HEIs are responding to the Nursing & Midwifery Council (NMC) Consultation on Standards of Proficiency for Registered nurses. Also required is for HEIs to tell the NMC their views on the Education Framework: Standards for Education and Training.
The NMC refer to their standards as being ambitious, setting out the enhanced knowledge and skills that people can expect from nurses in the future. It will be interesting to see if this view is reflected in the results of the consultation.
It is interesting to look at the two documents in terms of practice learning, particularly in relation to by whom and how nurses will be supervised and assessed in clinical practice and what should be the educational requirement.
A key message and what will not change from the current pre-registration standards is the fundamental requirement for partnerships between HEIs and healthcare organizations to provide the practice based learning for the student nurse.
What is new is the introduction of the Five Pillars for education and training:
- Learning culture
- Educational governance and quality
- Student learning and empowerment
- Educators and assessors
- Curricula and assessment
What seems to be absent from this new consultation and draft document are the prescriptive elements for the education and on-going continuing professional development needs of educators and assessors of student nurse in practice. The current requirements for mentorship are set out in the 2008 NMC Standards to Support Learning and Assessment in Practice: Preparation for Mentors, Practice Teachers and Teachers, and have led to the proliferation of credit and non- credit bearing programmes that prepare the qualified nurse for the role of mentor. Prescriptive annual updates are also required in order to comply with maintaining ‘live’ mentorship recognition.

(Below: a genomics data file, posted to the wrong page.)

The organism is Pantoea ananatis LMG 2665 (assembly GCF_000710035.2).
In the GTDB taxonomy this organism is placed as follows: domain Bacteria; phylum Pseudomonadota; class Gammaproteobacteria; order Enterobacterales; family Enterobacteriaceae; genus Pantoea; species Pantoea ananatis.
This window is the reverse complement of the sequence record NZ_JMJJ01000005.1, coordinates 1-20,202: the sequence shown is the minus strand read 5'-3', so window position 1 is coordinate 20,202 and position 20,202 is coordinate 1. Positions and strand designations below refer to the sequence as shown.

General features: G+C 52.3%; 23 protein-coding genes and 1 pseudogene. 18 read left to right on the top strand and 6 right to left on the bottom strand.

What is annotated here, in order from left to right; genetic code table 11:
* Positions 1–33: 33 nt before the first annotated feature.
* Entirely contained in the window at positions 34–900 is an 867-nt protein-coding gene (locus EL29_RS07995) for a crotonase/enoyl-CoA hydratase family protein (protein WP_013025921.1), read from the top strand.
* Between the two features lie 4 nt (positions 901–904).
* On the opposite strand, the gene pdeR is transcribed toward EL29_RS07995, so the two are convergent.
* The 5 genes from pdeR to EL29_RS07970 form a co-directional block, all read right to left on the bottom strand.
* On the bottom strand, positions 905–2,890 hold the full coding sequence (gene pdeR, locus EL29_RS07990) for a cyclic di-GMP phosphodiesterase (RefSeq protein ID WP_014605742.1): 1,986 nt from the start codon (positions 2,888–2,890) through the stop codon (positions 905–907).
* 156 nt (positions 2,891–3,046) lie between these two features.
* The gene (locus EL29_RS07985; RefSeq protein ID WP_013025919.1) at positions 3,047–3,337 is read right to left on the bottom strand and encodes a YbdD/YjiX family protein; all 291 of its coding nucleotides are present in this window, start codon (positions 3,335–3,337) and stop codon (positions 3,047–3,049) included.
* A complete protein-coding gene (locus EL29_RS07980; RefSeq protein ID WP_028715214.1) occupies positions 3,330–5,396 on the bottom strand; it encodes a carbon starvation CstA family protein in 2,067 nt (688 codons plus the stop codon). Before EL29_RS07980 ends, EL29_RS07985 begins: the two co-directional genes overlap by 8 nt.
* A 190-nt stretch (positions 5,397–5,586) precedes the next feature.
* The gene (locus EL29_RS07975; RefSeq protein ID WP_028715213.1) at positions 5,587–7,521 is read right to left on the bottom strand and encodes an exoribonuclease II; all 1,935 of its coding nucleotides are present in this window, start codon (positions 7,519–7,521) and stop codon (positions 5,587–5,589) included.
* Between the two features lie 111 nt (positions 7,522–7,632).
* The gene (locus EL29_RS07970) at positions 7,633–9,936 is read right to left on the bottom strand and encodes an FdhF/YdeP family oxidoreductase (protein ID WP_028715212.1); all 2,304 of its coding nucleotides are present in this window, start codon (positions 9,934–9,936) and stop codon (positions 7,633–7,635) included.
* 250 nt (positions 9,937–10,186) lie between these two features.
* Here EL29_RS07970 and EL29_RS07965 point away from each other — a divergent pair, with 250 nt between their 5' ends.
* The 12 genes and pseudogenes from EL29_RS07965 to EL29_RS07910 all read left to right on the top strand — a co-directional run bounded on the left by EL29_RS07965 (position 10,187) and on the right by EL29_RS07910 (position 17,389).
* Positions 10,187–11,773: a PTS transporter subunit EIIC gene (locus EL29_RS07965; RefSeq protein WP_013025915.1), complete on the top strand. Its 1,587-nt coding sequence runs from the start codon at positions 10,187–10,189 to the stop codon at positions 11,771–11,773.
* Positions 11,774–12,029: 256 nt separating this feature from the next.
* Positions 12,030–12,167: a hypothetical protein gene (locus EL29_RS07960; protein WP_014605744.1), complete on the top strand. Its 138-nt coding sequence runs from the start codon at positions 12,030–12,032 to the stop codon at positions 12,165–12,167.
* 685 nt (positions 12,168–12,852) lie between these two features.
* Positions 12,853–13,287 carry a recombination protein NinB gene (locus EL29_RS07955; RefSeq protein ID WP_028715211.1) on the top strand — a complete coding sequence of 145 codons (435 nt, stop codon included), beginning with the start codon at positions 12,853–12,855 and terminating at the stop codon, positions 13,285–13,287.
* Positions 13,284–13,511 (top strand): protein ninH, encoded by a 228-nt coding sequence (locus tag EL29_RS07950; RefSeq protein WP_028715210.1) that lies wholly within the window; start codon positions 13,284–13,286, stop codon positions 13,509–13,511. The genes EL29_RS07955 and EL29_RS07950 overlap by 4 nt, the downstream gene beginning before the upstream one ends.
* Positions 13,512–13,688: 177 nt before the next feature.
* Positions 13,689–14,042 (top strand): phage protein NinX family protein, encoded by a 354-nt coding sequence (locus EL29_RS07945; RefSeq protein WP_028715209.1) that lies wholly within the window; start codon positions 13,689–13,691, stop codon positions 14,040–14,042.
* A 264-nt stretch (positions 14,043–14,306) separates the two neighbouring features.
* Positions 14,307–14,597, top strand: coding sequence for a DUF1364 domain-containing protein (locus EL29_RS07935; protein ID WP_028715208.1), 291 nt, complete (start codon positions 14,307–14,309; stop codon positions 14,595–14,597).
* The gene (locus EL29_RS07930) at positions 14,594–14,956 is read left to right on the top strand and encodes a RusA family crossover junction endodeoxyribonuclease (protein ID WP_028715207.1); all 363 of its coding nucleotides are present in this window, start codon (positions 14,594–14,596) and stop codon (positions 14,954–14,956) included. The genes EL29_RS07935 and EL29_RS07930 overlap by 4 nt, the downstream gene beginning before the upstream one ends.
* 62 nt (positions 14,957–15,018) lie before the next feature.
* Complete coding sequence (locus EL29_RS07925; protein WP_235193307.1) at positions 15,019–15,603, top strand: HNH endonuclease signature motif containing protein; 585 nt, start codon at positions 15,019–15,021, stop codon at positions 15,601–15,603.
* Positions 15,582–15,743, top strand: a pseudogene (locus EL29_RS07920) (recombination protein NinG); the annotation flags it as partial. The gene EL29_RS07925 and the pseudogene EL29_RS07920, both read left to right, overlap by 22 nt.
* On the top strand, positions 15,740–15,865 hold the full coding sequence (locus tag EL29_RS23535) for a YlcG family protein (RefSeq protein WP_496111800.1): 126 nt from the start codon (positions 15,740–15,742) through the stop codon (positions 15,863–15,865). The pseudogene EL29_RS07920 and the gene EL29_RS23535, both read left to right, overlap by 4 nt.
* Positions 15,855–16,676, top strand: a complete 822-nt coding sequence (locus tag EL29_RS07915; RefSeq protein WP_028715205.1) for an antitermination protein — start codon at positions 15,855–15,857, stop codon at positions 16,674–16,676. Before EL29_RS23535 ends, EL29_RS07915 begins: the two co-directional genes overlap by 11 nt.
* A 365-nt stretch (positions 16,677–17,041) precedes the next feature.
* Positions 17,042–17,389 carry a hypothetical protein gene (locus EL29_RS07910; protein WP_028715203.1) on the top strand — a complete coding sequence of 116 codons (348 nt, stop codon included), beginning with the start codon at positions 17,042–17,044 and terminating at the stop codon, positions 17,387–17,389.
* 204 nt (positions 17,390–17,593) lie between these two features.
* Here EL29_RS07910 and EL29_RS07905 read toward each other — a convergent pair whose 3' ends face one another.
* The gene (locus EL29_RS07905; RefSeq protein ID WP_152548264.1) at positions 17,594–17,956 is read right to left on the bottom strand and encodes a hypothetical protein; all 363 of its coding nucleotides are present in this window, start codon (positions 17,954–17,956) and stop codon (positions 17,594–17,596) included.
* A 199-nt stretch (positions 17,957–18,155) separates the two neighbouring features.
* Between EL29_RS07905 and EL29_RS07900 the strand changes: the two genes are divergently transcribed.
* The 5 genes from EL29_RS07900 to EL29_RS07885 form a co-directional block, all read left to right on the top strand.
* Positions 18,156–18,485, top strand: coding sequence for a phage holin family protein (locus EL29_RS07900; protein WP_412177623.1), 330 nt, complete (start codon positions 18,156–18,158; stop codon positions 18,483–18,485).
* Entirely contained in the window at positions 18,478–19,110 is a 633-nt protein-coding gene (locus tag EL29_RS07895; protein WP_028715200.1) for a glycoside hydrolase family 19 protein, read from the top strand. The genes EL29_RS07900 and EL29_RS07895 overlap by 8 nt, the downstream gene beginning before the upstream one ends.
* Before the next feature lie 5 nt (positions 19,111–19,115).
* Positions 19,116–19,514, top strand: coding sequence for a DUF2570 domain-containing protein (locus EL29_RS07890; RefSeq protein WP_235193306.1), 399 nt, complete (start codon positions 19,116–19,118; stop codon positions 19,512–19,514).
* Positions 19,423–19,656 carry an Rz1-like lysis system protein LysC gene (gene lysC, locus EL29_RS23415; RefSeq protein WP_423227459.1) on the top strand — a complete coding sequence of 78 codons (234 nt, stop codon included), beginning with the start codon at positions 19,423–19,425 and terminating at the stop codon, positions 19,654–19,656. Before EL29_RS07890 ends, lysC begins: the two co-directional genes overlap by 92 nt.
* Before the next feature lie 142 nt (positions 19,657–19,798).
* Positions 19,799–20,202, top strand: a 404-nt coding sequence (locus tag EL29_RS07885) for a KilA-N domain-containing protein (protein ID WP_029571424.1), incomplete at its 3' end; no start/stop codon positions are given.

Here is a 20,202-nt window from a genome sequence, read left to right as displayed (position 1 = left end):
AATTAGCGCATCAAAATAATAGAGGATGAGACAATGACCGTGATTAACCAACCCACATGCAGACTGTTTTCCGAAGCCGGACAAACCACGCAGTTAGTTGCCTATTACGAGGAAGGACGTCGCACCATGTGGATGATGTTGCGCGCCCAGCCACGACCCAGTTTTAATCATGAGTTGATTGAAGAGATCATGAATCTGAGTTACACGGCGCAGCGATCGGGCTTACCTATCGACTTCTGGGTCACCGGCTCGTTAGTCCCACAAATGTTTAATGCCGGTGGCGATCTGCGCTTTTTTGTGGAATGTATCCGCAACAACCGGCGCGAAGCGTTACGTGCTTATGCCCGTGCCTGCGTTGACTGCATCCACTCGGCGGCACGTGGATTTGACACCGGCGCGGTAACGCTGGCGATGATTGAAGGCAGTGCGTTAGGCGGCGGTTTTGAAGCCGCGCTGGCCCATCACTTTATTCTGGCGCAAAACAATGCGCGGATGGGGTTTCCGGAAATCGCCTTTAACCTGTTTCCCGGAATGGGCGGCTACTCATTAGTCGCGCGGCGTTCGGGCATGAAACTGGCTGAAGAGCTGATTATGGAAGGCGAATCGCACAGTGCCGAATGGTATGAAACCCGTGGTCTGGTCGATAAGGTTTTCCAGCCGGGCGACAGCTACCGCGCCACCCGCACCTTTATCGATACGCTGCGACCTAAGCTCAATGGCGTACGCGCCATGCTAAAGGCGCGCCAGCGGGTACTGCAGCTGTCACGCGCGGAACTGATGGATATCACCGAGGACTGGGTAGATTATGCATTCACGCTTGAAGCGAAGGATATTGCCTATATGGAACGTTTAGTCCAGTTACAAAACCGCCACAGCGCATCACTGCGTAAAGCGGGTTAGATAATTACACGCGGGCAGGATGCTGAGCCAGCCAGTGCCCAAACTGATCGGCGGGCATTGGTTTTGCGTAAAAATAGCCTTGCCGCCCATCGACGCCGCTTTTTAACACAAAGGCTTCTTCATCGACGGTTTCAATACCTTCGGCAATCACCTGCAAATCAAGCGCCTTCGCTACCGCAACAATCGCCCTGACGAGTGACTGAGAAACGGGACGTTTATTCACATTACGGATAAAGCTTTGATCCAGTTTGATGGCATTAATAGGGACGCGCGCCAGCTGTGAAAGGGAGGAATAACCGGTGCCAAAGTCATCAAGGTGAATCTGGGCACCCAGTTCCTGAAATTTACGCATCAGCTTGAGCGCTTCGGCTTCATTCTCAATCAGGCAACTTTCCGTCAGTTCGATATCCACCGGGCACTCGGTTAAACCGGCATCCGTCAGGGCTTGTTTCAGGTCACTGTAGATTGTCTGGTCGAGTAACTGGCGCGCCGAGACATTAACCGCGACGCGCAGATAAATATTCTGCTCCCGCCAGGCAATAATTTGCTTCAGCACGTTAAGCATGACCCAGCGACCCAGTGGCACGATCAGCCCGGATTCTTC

In the current NMC education framework consultation document, new roles are introduced such as practice supervisor (Pillar 3), educator and assessor (Pillar 4). When reading this document is it clear the difference in roles and preparation for the role?
The NMC state:
“Our education framework and the new requirements for learning and assessment provide flexibility for approved education institutions, practice placement and work placed learning providers in developing innovative approaches to education for nurses and midwives while being accountable for the local delivery and management of NMC approved programmes in line with our standards” (NMC 2017:5). Is this statement permission by the NMC for entrepreneurialism or are they being vague with no real ideas of their own?
Taking a position that the NMC are offering some flexibility regarding practice based learning, timely is the need for HEIs and healthcare organizations to work collaboratively and to set their benchmark for quality teaching and learning. Reconsidering models of student support is imperative. This includes the use of coaching as opposed to mentoring and to redefine the practice roles required. Be creative and entrepreneurial adopting service improvement and transformation tools and techniques.
Flexible should not mean reduced quality. Indeed, Health Education England whose wider remit for ensuring that there are high quality learning environments for all healthcare learners in England makes clear their expectations of what constitutes a quality clinical learning environment.
Within the Greater Manchester we are in a strong position, already adopting coaching approaches to supporting student clinical leadership development. The Greater Manchester Practice Education Group that is attended by all 4 HEIs and healthcare practice organisations provides the platform for leading innovations in healthcare delivery models. Clear is the need for academic leadership to deliver on any new models of education and to create the culture shift required.
What do you feel are the top 3 leadership behaviours required to affect change and to change cultures for practice learning?
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